Friday, November 30, 2007

Meeting 11/28

Here is a clip from this week. Thanks to Katie who put this together!

We start Monday!

Just a reminder we start our series Monday. You can watch the aired packages online along with behind the scenes stories from the crew. We will also have tons of web extras like slide shows and video extras. All on http://www.komu.com/

We would like all comments to come here for the blog. I hope everyone can post their comments here...This way it will foster discussions....because that is part of this new form of investigative reporting..showing you the process and being in constant communication with you the viewer.

I will post our air schedules weekly. This first week we are introducing families.

All stories will air on the morning show first...but they might not be up on the web until after the 5pm showing.

December 3rd Monday 5pm Caring Families -Everhart
December 4th Tuesday 5pm Caring Families-Will
December 5th Wednesday 5pm Caring Families-Michael
December 6th Thursday 5pm Caring Families-Jeremy
December 7th Friday 5pm Caring Families-Adam

video

Tuesday, November 27, 2007

The crew talks

Here is a preview from the crew about our up coming series. Thanks to Meredith for putting this together!

Monday, November 26, 2007

Hi! I'm New to This Blog!

Hello! My name is Maureen, and I appreciate the invitation to participate in this blog. I'm 36, and I have been recently diagnosed with an autism spectrum disorder (Pervasive Developmental Disorder-Not Otherwise Specified). I have a Ph.D. in health education, so I'm excited to be involved in a project which will educate people about autism spectrum disorders. There is not much information or support for adults with an ASD, so the more we can educate this underserved population, the better!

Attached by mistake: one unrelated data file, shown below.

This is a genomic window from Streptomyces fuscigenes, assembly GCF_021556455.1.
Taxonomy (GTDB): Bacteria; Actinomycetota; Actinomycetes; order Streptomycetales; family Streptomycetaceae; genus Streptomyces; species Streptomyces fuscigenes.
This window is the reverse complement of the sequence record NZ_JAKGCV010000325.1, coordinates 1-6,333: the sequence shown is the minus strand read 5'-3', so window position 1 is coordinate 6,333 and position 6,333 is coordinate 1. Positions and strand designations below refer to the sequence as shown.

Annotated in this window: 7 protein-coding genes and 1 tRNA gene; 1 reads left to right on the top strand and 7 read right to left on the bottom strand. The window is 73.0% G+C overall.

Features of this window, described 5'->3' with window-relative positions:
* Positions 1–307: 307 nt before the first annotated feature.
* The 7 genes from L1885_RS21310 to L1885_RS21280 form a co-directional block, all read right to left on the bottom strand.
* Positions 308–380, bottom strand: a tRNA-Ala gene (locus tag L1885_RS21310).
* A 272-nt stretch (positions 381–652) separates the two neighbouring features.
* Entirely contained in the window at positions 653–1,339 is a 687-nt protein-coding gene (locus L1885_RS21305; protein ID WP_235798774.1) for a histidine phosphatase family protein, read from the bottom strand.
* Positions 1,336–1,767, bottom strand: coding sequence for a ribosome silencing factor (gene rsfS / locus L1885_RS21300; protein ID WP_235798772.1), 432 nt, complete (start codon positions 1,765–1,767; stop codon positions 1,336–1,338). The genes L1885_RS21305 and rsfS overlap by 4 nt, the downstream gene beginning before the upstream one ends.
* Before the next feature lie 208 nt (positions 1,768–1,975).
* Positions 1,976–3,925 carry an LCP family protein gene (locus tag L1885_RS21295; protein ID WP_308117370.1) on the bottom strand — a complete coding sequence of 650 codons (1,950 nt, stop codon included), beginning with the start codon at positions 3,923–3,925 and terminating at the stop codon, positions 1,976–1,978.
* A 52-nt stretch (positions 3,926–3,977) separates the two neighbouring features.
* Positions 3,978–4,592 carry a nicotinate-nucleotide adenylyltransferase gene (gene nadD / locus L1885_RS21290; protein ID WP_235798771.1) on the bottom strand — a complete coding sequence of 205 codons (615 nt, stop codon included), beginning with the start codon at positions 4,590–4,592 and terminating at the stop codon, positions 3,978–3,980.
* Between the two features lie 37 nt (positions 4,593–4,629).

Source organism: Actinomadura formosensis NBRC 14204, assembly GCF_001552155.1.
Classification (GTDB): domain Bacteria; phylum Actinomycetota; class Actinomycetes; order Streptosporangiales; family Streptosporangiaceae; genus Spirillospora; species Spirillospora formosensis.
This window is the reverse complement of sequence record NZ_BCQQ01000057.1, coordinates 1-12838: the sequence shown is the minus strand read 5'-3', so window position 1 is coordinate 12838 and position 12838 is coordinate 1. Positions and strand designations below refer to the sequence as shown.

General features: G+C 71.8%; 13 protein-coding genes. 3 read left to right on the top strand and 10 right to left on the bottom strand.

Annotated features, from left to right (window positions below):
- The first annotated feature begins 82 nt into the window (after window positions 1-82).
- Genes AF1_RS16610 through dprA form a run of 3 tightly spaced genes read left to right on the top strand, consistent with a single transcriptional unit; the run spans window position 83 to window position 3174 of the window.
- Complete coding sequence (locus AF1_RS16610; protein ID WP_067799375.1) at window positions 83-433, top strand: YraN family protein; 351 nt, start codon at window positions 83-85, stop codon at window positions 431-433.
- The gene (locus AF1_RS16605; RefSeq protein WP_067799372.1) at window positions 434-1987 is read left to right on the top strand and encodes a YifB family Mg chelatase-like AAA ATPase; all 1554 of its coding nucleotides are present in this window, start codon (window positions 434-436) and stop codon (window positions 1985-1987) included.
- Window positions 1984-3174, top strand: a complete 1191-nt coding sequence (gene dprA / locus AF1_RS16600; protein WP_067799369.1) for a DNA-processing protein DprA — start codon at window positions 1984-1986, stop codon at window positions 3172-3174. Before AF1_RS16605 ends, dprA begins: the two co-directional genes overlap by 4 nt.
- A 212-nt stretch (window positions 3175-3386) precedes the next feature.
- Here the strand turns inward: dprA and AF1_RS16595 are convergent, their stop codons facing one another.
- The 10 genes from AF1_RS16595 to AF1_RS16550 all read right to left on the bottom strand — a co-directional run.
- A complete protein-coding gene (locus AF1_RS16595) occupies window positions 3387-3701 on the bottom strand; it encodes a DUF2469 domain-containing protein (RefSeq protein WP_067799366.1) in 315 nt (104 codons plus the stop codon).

I was always "a little different" as a kid. I started to read my first words at 2 1/2 years, but socially and emotionally, I was a bit delayed. It's amazing to get a diagnosis where everything is finally starting to make sense. I call the diagnosis a blessing and a curse. A blessing because as I mentioned, I no longer feel the need to blame myself for not being a "normal" 36-year-old woman (I know I've done everything I can do). It is a curse because other than the anticonvulsants I have been prescribed, I am confused about what I should do with my life. My current job as an instructor is extremely difficult because I am so sensitive to the lights and sounds of the room. But as I learn more about the reality of having an ASD, I also realize how much I can help to educate people. I'll post again soon! Thanks for the invitation! Maureen :)

Our open Graphic

cool huh?

Sunday, November 25, 2007

Holiday Reflection

For the past week, the production team for this series took a temporary hiatus from interviews, meetings and editing, but that does not mean our work had stopped.

The Thanksgiving holiday gave us the time to return to our own homes and reflect on the progress we have made with this series.

In addition to writing scripts and preparing the web page for this series, I spent a significant amount of time this holiday replaying the interviews from the past several weeks in my memory, piecing together the stories I've heard in order to find commonalities and differences.